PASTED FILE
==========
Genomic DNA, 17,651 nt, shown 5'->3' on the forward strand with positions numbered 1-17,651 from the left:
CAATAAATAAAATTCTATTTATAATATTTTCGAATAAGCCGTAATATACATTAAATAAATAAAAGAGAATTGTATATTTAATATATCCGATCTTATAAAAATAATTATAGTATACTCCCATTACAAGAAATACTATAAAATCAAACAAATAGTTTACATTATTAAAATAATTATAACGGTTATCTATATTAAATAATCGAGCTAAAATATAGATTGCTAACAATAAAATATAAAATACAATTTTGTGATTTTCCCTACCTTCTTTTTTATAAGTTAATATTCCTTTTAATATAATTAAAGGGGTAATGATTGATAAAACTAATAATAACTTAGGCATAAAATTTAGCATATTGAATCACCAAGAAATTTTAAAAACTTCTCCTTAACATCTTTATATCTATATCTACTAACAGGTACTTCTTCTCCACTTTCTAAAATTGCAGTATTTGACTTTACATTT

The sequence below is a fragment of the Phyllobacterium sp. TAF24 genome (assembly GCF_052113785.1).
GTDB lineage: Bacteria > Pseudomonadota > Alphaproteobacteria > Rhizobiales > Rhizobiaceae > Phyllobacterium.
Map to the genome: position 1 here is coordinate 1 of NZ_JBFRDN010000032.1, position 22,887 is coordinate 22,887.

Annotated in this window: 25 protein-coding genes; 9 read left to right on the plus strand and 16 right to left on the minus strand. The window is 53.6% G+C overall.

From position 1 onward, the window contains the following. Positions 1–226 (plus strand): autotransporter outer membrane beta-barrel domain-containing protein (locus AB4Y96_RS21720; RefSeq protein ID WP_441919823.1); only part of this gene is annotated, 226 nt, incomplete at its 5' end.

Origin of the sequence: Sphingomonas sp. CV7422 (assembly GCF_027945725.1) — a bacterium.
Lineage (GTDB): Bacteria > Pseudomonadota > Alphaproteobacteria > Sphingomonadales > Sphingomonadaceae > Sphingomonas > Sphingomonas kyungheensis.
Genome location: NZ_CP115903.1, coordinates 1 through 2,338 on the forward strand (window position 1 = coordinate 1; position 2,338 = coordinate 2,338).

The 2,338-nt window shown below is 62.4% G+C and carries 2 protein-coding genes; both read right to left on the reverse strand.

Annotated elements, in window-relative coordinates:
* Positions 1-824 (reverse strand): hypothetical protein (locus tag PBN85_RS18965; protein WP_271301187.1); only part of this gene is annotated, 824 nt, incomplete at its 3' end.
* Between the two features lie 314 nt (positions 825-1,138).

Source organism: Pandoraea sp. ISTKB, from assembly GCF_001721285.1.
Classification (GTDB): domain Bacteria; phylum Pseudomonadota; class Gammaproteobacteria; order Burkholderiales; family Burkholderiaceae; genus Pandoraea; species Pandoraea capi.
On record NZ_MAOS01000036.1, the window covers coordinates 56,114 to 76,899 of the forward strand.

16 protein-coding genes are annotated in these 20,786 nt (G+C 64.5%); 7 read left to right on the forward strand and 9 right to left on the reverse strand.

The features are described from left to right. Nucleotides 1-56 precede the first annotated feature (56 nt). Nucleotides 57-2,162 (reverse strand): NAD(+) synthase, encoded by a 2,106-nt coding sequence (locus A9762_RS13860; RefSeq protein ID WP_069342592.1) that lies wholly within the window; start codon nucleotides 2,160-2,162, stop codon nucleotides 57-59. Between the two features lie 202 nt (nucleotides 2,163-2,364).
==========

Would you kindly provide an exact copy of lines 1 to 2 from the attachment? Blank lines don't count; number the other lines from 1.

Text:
Genomic DNA, 17,651 nt, shown 5'->3' on the forward strand with positions numbered 1-17,651 from the left:
CAATAAATAAAATTCTATTTATAATATTTTCGAATAAGCCGTAATATACATTAAATAAATAAAAGAGAATTGTATATTTAATATATCCGATCTTATAAAAATAATTATAGTATACTCCCATTACAAGAAATACTATAAAATCAAACAAATAGTTTACATTATTAAAATAATTATAACGGTTATCTATATTAAATAATCGAGCTAAAATATAGATTGCTAACAATAAAATATAAAATACAATTTTGTGATTTTCCCTACCTTCTTTTTTATAAGTTAATATTCCTTTTAATATAATTAAAGGGGTAATGATTGATAAAACTAATAATAACTTAGGCATAAAATTTAGCATATTGAATCACCAAGAAATTTTAAAAACTTCTCCTTAACATCTTTATATCTATATCTACTAACAGGTACTTCTTCTCCACTTTCTAAAATTGCAGTATTTGACTTTACATTT